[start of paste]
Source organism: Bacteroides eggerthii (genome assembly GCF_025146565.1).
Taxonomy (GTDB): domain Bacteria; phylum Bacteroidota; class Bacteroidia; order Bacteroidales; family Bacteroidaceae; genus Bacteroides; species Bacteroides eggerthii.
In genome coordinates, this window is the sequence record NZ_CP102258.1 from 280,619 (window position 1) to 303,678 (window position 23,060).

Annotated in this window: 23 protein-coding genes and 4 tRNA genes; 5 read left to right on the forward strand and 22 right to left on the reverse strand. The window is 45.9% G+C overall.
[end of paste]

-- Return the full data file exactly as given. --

Source organism: Bacteroides eggerthii (genome assembly GCF_025146565.1).
Taxonomy (GTDB): domain Bacteria; phylum Bacteroidota; class Bacteroidia; order Bacteroidales; family Bacteroidaceae; genus Bacteroides; species Bacteroides eggerthii.
In genome coordinates, this window is the sequence record NZ_CP102258.1 from 280,619 (window position 1) to 303,678 (window position 23,060).

Annotated in this window: 23 protein-coding genes and 4 tRNA genes; 5 read left to right on the forward strand and 22 right to left on the reverse strand. The window is 45.9% G+C overall.